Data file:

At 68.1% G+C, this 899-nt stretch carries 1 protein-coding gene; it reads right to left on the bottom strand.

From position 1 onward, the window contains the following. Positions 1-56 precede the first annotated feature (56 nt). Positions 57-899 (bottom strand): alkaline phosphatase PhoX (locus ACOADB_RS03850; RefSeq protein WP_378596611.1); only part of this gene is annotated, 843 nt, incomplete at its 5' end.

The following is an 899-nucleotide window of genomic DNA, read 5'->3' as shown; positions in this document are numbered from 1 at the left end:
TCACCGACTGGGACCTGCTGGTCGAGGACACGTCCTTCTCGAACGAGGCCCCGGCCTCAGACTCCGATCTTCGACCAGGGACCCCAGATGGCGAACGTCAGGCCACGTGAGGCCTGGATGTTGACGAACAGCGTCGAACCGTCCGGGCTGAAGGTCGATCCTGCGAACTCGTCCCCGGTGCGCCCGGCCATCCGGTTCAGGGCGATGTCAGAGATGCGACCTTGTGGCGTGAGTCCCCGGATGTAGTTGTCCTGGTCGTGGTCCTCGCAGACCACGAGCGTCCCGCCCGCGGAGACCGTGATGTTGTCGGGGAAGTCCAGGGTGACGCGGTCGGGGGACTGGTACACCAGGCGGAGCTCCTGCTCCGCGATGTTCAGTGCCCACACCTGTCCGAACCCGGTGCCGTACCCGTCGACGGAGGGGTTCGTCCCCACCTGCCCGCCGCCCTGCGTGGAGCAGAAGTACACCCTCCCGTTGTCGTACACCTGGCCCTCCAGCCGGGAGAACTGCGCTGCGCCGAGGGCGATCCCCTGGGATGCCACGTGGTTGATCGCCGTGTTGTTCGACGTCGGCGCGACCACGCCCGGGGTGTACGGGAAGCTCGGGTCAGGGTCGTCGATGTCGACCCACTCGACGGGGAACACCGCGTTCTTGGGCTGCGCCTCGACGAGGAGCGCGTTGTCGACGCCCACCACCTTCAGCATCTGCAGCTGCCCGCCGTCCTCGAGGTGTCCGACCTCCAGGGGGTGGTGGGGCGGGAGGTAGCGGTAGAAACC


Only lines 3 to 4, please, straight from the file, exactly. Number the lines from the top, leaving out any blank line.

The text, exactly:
The following is an 899-nucleotide window of genomic DNA, read 5'->3' as shown; positions in this document are numbered from 1 at the left end:
TCACCGACTGGGACCTGCTGGTCGAGGACACGTCCTTCTCGAACGAGGCCCCGGCCTCAGACTCCGATCTTCGACCAGGGACCCCAGATGGCGAACGTCAGGCCACGTGAGGCCTGGATGTTGACGAACAGCGTCGAACCGTCCGGGCTGAAGGTCGATCCTGCGAACTCGTCCCCGGTGCGCCCGGCCATCCGGTTCAGGGCGATGTCAGAGATGCGACCTTGTGGCGTGAGTCCCCGGATGTAGTTGTCCTGGTCGTGGTCCTCGCAGACCACGAGCGTCCCGCCCGCGGAGACCGTGATGTTGTCGGGGAAGTCCAGGGTGACGCGGTCGGGGGACTGGTACACCAGGCGGAGCTCCTGCTCCGCGATGTTCAGTGCCCACACCTGTCCGAACCCGGTGCCGTACCCGTCGACGGAGGGGTTCGTCCCCACCTGCCCGCCGCCCTGCGTGGAGCAGAAGTACACCCTCCCGTTGTCGTACACCTGGCCCTCCAGCCGGGAGAACTGCGCTGCGCCGAGGGCGATCCCCTGGGATGCCACGTGGTTGATCGCCGTGTTGTTCGACGTCGGCGCGACCACGCCCGGGGTGTACGGGAAGCTCGGGTCAGGGTCGTCGATGTCGACCCACTCGACGGGGAACACCGCGTTCTTGGGCTGCGCCTCGACGAGGAGCGCGTTGTCGACGCCCACCACCTTCAGCATCTGCAGCTGCCCGCCGTCCTCGAGGTGTCCGACCTCCAGGGGGTGGTGGGGCGGGAGGTAGCGGTAGAAACC